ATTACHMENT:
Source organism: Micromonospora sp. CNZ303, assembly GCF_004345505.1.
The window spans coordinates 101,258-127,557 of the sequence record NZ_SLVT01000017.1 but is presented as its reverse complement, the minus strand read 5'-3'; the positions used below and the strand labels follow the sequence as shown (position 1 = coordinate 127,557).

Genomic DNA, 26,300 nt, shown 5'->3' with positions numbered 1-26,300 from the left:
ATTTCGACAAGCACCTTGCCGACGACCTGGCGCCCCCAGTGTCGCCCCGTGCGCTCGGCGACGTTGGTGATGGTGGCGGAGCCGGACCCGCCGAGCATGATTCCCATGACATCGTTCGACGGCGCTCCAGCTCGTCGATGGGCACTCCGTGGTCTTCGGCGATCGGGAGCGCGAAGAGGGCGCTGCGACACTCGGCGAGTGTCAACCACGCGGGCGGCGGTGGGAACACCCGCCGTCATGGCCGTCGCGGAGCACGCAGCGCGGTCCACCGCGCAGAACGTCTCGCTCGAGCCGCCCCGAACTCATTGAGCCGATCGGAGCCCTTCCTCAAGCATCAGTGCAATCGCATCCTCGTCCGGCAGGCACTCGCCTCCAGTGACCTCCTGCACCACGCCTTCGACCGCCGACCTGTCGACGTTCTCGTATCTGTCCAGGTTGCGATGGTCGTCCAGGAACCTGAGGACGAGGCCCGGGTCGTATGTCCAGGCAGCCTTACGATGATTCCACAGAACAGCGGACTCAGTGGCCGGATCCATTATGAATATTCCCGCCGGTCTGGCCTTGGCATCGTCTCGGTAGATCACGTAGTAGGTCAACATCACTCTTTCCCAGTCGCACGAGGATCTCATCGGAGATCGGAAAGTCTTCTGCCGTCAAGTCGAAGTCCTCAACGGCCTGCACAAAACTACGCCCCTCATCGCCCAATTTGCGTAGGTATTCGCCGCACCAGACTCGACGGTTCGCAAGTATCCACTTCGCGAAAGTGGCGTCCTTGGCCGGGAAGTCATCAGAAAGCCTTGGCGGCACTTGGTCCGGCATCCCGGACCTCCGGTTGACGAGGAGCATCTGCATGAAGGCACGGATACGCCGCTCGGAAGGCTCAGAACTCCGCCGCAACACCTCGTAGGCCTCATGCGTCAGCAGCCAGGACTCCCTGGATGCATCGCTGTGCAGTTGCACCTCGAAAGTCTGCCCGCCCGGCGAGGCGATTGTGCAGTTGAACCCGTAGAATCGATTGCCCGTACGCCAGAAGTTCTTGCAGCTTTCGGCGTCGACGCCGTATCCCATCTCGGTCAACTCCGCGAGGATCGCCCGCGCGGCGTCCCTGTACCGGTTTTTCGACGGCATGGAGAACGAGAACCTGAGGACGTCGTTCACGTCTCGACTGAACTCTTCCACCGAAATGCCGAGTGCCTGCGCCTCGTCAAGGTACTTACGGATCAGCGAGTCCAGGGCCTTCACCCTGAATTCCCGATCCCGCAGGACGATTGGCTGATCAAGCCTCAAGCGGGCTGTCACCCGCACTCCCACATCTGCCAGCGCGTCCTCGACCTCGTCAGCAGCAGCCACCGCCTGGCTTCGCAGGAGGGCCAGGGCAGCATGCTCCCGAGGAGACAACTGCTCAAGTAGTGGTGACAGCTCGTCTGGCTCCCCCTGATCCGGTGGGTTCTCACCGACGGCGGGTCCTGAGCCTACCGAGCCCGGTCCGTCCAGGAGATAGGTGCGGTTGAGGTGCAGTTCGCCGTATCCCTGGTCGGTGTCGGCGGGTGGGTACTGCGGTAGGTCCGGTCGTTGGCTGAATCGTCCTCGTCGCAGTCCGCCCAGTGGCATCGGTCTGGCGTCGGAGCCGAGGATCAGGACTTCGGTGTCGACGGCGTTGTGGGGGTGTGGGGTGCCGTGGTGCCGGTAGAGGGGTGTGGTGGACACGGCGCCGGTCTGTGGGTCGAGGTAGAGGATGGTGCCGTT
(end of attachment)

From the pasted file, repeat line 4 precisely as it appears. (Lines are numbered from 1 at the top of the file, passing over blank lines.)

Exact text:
ATTTCGACAAGCACCTTGCCGACGACCTGGCGCCCCCAGTGTCGCCCCGTGCGCTCGGCGACGTTGGTGATGGTGGCGGAGCCGGACCCGCCGAGCATGATTCCCATGACATCGTTCGACGGCGCTCCAGCTCGTCGATGGGCACTCCGTGGTCTTCGGCGATCGGGAGCGCGAAGAGGGCGCTGCGACACTCGGCGAGTGTCAACCACGCGGGCGGCGGTGGGAACACCCGCCGTCATGGCCGTCGCGGAGCACGCAGCGCGGTCCACCGCGCAGAACGTCTCGCTCGAGCCGCCCCGAACTCATTGAGCCGATCGGAGCCCTTCCTCAAGCATCAGTGCAATCGCATCCTCGTCCGGCAGGCACTCGCCTCCAGTGACCTCCTGCACCACGCCTTCGACCGCCGACCTGTCGACGTTCTCGTATCTGTCCAGGTTGCGATGGTCGTCCAGGAACCTGAGGACGAGGCCCGGGTCGTATGTCCAGGCAGCCTTACGATGATTCCACAGAACAGCGGACTCAGTGGCCGGATCCATTATGAATATTCCCGCCGGTCTGGCCTTGGCATCGTCTCGGTAGATCACGTAGTAGGTCAACATCACTCTTTCCCAGTCGCACGAGGATCTCATCGGAGATCGGAAAGTCTTCTGCCGTCAAGTCGAAGTCCTCAACGGCCTGCACAAAACTACGCCCCTCATCGCCCAATTTGCGTAGGTATTCGCCGCACCAGACTCGACGGTTCGCAAGTATCCACTTCGCGAAAGTGGCGTCCTTGGCCGGGAAGTCATCAGAAAGCCTTGGCGGCACTTGGTCCGGCATCCCGGACCTCCGGTTGACGAGGAGCATCTGCATGAAGGCACGGATACGCCGCTCGGAAGGCTCAGAACTCCGCCGCAACACCTCGTAGGCCTCATGCGTCAGCAGCCAGGACTCCCTGGATGCATCGCTGTGCAGTTGCACCTCGAAAGTCTGCCCGCCCGGCGAGGCGATTGTGCAGTTGAACCCGTAGAATCGATTGCCCGTACGCCAGAAGTTCTTGCAGCTTTCGGCGTCGACGCCGTATCCCATCTCGGTCAACTCCGCGAGGATCGCCCGCGCGGCGTCCCTGTACCGGTTTTTCGACGGCATGGAGAACGAGAACCTGAGGACGTCGTTCACGTCTCGACTGAACTCTTCCACCGAAATGCCGAGTGCCTGCGCCTCGTCAAGGTACTTACGGATCAGCGAGTCCAGGGCCTTCACCCTGAATTCCCGATCCCGCAGGACGATTGGCTGATCAAGCCTCAAGCGGGCTGTCACCCGCACTCCCACATCTGCCAGCGCGTCCTCGACCTCGTCAGCAGCAGCCACCGCCTGGCTTCGCAGGAGGGCCAGGGCAGCATGCTCCCGAGGAGACAACTGCTCAAGTAGTGGTGACAGCTCGTCTGGCTCCCCCTGATCCGGTGGGTTCTCACCGACGGCGGGTCCTGAGCCTACCGAGCCCGGTCCGTCCAGGAGATAGGTGCGGTTGAGGTGCAGTTCGCCGTATCCCTGGTCGGTGTCGGCGGGTGGGTACTGCGGTAGGTCCGGTCGTTGGCTGAATCGTCCTCGTCGCAGTCCGCCCAGTGGCATCGGTCTGGCGTCGGAGCCGAGGATCAGGACTTCGGTGTCGACGGCGTTGTGGGGGTGTGGGGTGCCGTGGTGCCGGTAGAGGGGTGTGGTGGACACGGCGCCGGTCTGTGGGTCGAGGTAGAGGATGGTGCCGTT